February Was Cold, But Was It Enough to Cause Bark Beetle Die-off?

Just how cold does it have to get to kill those pests?

Many of us like to look for silver linings, and the shining hope of a frigid winter is that overwintering insects suffered more than we did. If there are fewer harmful creepy-crawlers this summer, then maybe that chilly February was worth it.

I can’t speak to how the yellow jackets fared (hopefully poorly), but I do know that our problematic bark beetles—specifically the fir engraver and Douglas fir engraver—took it all in stride. February was hardly a blip on the radar for their sleeping larval selves. It was not cold enough to cause beetle die-off. Thus, expect more browning firs in the months and years to come.

When it comes to winter, beetle larvae are way tougher than we are. They use snow around the base of a tree and the tree’s bark as insulation. The larvae excrete all their stomach contents so the liquid won’t freeze up. Then they fold over on themselves and generate a kind of internal antifreeze. Finally, they wait, able to withstand temperatures of up to -40 degrees.

February’s chill didn’t even come close to that.

This is the characteristic “mining” pattern the Douglas-fir engraver beetle larvae makes when eating the tree’s inner bark. Each beetle has a pattern all its own. Image courtesy of Wayne Brewer, Auburn University, Bugwood.org.

The best hope for temperature-related beetle die-off is to have a hard freeze—below zero—very early or very late in the season. Like in October or now, in March or April. If the freeze comes early, the beetles won’t have yet generated enough antifreeze in their systems to survive; and if the freeze comes late, the larvae will have already woken up with the warmer weather and shed their defenses. However, even in these scenarios, beetles can always fly in from areas that didn’t get as cold.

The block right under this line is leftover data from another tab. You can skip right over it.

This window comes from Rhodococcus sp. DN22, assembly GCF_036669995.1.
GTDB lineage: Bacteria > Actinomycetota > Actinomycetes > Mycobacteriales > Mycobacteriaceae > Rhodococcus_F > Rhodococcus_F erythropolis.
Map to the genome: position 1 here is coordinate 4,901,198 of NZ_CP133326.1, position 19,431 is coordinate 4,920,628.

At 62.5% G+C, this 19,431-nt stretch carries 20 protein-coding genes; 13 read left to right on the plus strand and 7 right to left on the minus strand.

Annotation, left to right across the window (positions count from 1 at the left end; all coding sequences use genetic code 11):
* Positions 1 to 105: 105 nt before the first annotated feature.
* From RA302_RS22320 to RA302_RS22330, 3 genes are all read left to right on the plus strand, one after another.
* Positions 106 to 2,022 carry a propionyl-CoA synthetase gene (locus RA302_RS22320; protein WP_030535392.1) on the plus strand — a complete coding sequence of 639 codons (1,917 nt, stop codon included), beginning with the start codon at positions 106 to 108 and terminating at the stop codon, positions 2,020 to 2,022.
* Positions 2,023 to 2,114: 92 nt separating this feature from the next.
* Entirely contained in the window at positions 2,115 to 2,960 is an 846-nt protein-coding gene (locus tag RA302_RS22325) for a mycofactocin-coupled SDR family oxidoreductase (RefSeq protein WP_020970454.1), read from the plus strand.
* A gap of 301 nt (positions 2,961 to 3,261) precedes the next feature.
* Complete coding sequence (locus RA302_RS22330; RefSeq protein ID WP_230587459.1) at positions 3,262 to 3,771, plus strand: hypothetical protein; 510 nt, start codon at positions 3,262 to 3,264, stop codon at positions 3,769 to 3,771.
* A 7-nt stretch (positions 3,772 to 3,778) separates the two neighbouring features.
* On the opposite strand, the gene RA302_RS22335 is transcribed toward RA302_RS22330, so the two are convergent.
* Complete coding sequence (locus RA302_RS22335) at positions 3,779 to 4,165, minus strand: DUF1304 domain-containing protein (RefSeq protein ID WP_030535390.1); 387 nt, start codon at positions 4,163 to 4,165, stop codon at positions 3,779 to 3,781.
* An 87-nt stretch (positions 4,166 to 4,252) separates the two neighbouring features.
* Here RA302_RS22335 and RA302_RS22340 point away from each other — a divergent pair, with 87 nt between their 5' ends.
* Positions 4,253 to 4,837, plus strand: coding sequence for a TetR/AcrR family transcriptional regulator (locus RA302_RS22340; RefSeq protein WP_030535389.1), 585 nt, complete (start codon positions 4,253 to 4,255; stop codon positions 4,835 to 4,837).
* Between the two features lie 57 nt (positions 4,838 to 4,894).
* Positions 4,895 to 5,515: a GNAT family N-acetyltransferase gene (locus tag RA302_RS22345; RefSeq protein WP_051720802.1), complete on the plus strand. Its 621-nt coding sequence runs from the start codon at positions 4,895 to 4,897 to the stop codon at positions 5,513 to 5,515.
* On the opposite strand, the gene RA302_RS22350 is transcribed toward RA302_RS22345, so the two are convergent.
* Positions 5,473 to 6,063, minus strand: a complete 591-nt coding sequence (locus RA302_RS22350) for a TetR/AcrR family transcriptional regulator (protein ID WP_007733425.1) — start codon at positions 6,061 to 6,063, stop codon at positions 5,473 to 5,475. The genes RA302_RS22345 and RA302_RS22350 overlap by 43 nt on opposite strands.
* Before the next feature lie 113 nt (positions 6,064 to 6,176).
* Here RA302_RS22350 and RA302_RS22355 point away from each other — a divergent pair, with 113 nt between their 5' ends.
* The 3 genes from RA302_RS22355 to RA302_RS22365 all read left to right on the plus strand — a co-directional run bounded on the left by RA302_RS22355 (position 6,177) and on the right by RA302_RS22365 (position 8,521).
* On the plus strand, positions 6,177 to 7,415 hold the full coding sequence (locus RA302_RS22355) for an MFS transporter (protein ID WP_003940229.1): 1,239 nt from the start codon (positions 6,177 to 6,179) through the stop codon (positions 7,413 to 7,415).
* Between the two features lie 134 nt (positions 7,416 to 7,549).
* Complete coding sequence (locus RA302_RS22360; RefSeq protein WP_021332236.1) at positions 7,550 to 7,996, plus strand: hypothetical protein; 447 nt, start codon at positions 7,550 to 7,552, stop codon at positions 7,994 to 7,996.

Thus, it seems, the beetles—and their detrimental effects—are with us for at least another year.

So, in the absence of such beetle die-off, what is a landowner to do? First, keep an eye on the health of your trees. Beetles are opportunists. They’ll go for stressed trees whose defenses are down, and then they’ll spread from there. Cull the diseased trees from your forest to limit infestation opportunities. And while you’re at it, just thin your forest in general. Trees living in competition with one another for light and nutrients don’t have the necessary resources to fend off beetle attacks. Give your trees the room they need to thrive. Finally, if you do have beetle-kill on your property, remove it.

To learn more about beetles, check out these Forest Service documents on the fir engraver and the Douglas-fir engraver beetles. Also, our last post was about bark beetles in North Idaho. Finally, don’t hesitate to give us a call if you have any questions about the health of your trees.